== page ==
The Health Risks of a Sonicare Toothbrush

Written by alice drinkworth
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The Health Risks of a Sonicare Toothbrush
Philips Sonicare toothbrushes clean the teeth with rapid sonic vibration action. (Teeth and Mouth image by Sujit Mahapatra from Fotolia.com)

The Sonicare electric toothbrush by Philips promises gentle cleaning action that reduces stains on teeth and improves gum health. There are five different styles of Sonicare, including one for kids. Healthy teeth and gums are important for overall health, but some consumers may wonder about the health risks of using the Sonicare toothbrush.

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Pressure

A Sonicare toothbrush minimises the work of brushing teeth by making up to 40,000 rapid back-and-forth vibrating motions in a minute. The average person using a manual toothbrush makes 300 strokes in minute with more effort.

The rapid movement and vibration can make it more difficult to determine how much pressure you are putting on your teeth. Too much pressure can wear away enamel, causing pain, sensitivity and a greater risk of tooth decay.

Effectiveness

British scientists from the Universities of Birmingham, Edinburgh, Manchester and Sheffield studied the effectiveness of five different electric toothbrushes, including ultrasonic vibration used in the Sonicare toothbrush. Twenty-nine clinical trials involving 2,500 participants showed electric toothbrushes were not more effective than manual brushes, except for one.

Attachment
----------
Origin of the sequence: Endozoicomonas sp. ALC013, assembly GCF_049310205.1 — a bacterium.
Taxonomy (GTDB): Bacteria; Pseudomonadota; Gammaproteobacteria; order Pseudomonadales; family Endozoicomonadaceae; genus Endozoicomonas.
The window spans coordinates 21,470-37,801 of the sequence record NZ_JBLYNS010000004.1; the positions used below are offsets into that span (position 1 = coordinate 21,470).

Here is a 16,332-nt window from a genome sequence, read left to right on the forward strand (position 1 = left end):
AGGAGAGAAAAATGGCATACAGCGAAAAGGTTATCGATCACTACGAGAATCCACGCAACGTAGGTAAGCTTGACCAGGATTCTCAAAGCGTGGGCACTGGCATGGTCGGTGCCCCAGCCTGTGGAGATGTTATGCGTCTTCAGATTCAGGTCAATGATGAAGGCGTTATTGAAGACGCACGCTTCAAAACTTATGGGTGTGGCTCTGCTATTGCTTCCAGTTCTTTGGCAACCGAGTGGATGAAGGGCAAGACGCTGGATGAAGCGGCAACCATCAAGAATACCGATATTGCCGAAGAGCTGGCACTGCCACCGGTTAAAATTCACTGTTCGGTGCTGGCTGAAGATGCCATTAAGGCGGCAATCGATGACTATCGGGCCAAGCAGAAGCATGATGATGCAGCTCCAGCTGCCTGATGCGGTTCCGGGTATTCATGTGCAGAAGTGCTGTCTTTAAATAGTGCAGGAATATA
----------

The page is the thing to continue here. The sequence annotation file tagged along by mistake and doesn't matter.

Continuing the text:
Rotation-oscillation brushes were shown to be the only electric toothbrush to clean better than a manual toothbrush, removing 7 per cent more plaque. A rotation-oscillation brush has a circular head that spins in one direction, then spins in the other direction in a rapid pattern.

Although sonic and other electric toothbrushes were no more effective than manual toothbrushes, they did not cause more damage to the gums.

Usage

Users of Sonicare or other electric toothbrushes may feel the vigorous action of the toothbrush is doing all the work and their mouth is clean. Dental care requires proper use of a toothbrush and flossing for gum health. Healthy gums are important to overall health. Gum disease allows the bacteria in the mouth to enter the bloodstream and may cause heart disease or premature births in pregnant women.

Whatever toothbrush is used, it must be used twice a day with fluoride toothpaste. Fluoride cuts the number of cavities by 24 precent in children aged five to 16.

Angle the toothbrush slightly, at about 45 degrees, to clean the entire surface of the tooth and slightly under the gums. Brush for two minutes, including the inside and chewing surfaces of the teeth and the tongue. Replace the head of the toothbrush every three to four months or sooner if the toothbrush bristles show sign of wear.

Floss daily. This is a vital step for keeping gums healthy. Many people floss incorrectly by merely moving the floss between teeth. It is important to scrape the floss against each tooth to scrape off plaque.

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